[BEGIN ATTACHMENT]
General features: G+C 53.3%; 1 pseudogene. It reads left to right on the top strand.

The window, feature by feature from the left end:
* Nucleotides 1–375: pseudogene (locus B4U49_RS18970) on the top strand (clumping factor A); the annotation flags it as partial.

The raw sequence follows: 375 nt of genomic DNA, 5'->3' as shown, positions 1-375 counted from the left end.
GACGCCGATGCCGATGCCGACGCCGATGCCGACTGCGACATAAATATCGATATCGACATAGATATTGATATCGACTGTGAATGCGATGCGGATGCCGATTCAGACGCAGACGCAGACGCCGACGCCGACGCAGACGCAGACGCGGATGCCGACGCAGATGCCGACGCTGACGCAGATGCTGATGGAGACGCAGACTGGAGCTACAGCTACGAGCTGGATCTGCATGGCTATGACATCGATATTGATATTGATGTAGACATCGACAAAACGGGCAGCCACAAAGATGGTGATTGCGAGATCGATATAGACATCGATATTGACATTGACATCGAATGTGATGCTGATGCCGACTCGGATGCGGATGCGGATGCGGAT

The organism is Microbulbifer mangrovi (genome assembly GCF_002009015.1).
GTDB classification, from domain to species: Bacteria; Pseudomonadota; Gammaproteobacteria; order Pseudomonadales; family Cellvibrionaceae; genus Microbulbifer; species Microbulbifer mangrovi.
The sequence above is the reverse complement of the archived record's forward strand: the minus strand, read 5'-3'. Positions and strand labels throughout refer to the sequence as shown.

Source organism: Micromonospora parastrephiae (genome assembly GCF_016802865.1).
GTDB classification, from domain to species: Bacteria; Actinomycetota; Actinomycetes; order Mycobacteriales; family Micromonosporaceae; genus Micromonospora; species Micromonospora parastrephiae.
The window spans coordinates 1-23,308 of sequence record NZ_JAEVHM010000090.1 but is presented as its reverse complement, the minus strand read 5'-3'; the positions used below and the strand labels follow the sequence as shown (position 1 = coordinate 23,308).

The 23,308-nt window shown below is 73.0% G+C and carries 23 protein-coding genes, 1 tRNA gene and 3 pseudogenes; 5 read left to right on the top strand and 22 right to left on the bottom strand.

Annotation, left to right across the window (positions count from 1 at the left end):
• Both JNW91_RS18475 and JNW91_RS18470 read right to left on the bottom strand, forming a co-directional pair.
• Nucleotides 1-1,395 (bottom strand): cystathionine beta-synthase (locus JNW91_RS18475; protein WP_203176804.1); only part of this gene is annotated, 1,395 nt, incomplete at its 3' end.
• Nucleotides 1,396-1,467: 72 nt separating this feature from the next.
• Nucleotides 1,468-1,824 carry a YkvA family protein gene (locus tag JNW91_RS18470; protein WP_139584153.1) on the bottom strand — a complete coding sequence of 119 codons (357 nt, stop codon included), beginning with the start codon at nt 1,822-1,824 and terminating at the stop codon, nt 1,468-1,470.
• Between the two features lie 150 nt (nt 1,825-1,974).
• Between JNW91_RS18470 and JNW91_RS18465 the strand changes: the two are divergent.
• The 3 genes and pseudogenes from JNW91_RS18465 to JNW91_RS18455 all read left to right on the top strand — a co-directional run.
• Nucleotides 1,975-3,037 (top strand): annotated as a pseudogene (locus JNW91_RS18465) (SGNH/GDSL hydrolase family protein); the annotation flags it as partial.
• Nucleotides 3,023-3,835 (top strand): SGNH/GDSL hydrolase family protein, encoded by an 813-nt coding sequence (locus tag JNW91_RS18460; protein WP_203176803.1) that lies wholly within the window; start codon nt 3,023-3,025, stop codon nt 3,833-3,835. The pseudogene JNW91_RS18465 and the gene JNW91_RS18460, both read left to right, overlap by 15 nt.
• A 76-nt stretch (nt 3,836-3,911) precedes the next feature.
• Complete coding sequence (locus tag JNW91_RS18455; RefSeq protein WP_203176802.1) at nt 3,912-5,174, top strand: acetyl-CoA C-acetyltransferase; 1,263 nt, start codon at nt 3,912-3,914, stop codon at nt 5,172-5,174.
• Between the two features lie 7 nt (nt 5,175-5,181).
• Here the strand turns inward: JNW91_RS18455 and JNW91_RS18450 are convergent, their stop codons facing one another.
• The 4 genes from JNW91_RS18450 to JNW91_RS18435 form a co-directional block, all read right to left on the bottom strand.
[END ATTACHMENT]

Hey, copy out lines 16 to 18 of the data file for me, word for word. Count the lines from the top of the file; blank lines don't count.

• Nucleotides 1,396-1,467: 72 nt separating this feature from the next.
• Nucleotides 1,468-1,824 carry a YkvA family protein gene (locus tag JNW91_RS18470; protein WP_139584153.1) on the bottom strand — a complete coding sequence of 119 codons (357 nt, stop codon included), beginning with the start codon at nt 1,822-1,824 and terminating at the stop codon, nt 1,468-1,470.
• Between the two features lie 150 nt (nt 1,825-1,974).